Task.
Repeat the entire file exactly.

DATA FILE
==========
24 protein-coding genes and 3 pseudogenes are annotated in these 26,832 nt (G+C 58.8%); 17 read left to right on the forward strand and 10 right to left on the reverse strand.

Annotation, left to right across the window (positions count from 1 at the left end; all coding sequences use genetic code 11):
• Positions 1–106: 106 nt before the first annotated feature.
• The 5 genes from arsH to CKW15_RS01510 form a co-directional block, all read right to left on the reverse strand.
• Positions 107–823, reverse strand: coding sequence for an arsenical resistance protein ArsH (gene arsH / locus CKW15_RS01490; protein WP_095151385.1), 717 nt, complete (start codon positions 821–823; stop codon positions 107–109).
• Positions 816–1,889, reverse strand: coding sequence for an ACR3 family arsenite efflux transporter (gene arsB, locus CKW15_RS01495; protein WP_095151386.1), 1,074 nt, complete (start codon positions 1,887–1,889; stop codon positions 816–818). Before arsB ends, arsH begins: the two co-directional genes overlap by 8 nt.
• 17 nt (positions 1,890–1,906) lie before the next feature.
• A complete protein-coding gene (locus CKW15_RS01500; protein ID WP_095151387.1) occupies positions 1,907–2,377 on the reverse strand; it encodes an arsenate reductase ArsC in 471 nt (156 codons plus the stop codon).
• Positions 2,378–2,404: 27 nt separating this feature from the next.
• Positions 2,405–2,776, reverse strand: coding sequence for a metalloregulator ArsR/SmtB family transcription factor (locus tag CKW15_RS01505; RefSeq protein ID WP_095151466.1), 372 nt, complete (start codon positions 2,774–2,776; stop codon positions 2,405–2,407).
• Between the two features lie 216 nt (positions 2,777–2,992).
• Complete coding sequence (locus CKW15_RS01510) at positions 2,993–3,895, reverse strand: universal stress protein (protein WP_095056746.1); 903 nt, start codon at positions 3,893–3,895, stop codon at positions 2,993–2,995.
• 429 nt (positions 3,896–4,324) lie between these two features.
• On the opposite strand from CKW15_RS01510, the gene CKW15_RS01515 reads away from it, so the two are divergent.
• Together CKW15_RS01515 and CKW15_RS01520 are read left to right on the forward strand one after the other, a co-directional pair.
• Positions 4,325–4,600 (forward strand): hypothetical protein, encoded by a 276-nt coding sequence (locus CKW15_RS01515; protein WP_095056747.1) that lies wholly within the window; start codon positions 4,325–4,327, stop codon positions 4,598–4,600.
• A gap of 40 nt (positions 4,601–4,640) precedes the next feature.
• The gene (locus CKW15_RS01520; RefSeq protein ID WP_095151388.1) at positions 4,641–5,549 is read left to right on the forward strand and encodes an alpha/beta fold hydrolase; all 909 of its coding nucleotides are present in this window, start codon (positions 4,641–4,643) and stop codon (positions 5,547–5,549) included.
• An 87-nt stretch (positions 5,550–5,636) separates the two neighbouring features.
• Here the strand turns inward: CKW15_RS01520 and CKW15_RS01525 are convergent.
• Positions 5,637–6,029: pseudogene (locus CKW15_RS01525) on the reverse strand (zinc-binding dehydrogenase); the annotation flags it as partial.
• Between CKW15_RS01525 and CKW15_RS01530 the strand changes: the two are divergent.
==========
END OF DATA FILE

24 protein-coding genes and 3 pseudogenes are annotated in these 26,832 nt (G+C 58.8%); 17 read left to right on the forward strand and 10 right to left on the reverse strand.

Annotation, left to right across the window (positions count from 1 at the left end; all coding sequences use genetic code 11):
• Positions 1–106: 106 nt before the first annotated feature.
• The 5 genes from arsH to CKW15_RS01510 form a co-directional block, all read right to left on the reverse strand.
• Positions 107–823, reverse strand: coding sequence for an arsenical resistance protein ArsH (gene arsH / locus CKW15_RS01490; protein WP_095151385.1), 717 nt, complete (start codon positions 821–823; stop codon positions 107–109).
• Positions 816–1,889, reverse strand: coding sequence for an ACR3 family arsenite efflux transporter (gene arsB, locus CKW15_RS01495; protein WP_095151386.1), 1,074 nt, complete (start codon positions 1,887–1,889; stop codon positions 816–818). Before arsB ends, arsH begins: the two co-directional genes overlap by 8 nt.
• 17 nt (positions 1,890–1,906) lie before the next feature.
• A complete protein-coding gene (locus CKW15_RS01500; protein ID WP_095151387.1) occupies positions 1,907–2,377 on the reverse strand; it encodes an arsenate reductase ArsC in 471 nt (156 codons plus the stop codon).
• Positions 2,378–2,404: 27 nt separating this feature from the next.
• Positions 2,405–2,776, reverse strand: coding sequence for a metalloregulator ArsR/SmtB family transcription factor (locus tag CKW15_RS01505; RefSeq protein ID WP_095151466.1), 372 nt, complete (start codon positions 2,774–2,776; stop codon positions 2,405–2,407).
• Between the two features lie 216 nt (positions 2,777–2,992).
• Complete coding sequence (locus CKW15_RS01510) at positions 2,993–3,895, reverse strand: universal stress protein (protein WP_095056746.1); 903 nt, start codon at positions 3,893–3,895, stop codon at positions 2,993–2,995.
• 429 nt (positions 3,896–4,324) lie between these two features.
• On the opposite strand from CKW15_RS01510, the gene CKW15_RS01515 reads away from it, so the two are divergent.
• Together CKW15_RS01515 and CKW15_RS01520 are read left to right on the forward strand one after the other, a co-directional pair.
• Positions 4,325–4,600 (forward strand): hypothetical protein, encoded by a 276-nt coding sequence (locus CKW15_RS01515; protein WP_095056747.1) that lies wholly within the window; start codon positions 4,325–4,327, stop codon positions 4,598–4,600.
• A gap of 40 nt (positions 4,601–4,640) precedes the next feature.
• The gene (locus CKW15_RS01520; RefSeq protein ID WP_095151388.1) at positions 4,641–5,549 is read left to right on the forward strand and encodes an alpha/beta fold hydrolase; all 909 of its coding nucleotides are present in this window, start codon (positions 4,641–4,643) and stop codon (positions 5,547–5,549) included.
• An 87-nt stretch (positions 5,550–5,636) separates the two neighbouring features.
• Here the strand turns inward: CKW15_RS01520 and CKW15_RS01525 are convergent.
• Positions 5,637–6,029: pseudogene (locus CKW15_RS01525) on the reverse strand (zinc-binding dehydrogenase); the annotation flags it as partial.
• Between CKW15_RS01525 and CKW15_RS01530 the strand changes: the two are divergent.